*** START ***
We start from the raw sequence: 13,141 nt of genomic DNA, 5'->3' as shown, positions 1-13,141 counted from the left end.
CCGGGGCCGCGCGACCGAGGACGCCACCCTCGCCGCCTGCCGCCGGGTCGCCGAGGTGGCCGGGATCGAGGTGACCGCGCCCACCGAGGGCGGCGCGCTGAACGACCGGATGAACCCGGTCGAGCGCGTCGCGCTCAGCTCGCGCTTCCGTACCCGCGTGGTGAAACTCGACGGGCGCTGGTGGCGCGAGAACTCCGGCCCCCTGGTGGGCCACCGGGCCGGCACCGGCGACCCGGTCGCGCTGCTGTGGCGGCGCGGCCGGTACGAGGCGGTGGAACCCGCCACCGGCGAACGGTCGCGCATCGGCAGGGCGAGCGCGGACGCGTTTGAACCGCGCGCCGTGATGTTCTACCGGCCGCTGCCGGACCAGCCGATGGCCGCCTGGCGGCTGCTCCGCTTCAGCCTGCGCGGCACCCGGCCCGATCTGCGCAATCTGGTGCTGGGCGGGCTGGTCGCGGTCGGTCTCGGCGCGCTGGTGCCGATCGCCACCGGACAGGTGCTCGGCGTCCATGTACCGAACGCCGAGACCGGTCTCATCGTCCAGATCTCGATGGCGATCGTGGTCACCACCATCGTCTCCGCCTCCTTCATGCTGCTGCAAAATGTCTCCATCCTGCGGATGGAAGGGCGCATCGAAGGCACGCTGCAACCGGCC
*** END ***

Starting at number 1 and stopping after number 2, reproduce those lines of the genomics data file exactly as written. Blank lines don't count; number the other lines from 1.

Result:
We start from the raw sequence: 13,141 nt of genomic DNA, 5'->3' as shown, positions 1-13,141 counted from the left end.
CCGGGGCCGCGCGACCGAGGACGCCACCCTCGCCGCCTGCCGCCGGGTCGCCGAGGTGGCCGGGATCGAGGTGACCGCGCCCACCGAGGGCGGCGCGCTGAACGACCGGATGAACCCGGTCGAGCGCGTCGCGCTCAGCTCGCGCTTCCGTACCCGCGTGGTGAAACTCGACGGGCGCTGGTGGCGCGAGAACTCCGGCCCCCTGGTGGGCCACCGGGCCGGCACCGGCGACCCGGTCGCGCTGCTGTGGCGGCGCGGCCGGTACGAGGCGGTGGAACCCGCCACCGGCGAACGGTCGCGCATCGGCAGGGCGAGCGCGGACGCGTTTGAACCGCGCGCCGTGATGTTCTACCGGCCGCTGCCGGACCAGCCGATGGCCGCCTGGCGGCTGCTCCGCTTCAGCCTGCGCGGCACCCGGCCCGATCTGCGCAATCTGGTGCTGGGCGGGCTGGTCGCGGTCGGTCTCGGCGCGCTGGTGCCGATCGCCACCGGACAGGTGCTCGGCGTCCATGTACCGAACGCCGAGACCGGTCTCATCGTCCAGATCTCGATGGCGATCGTGGTCACCACCATCGTCTCCGCCTCCTTCATGCTGCTGCAAAATGTCTCCATCCTGCGGATGGAAGGGCGCATCGAAGGCACGCTGCAACCGGCC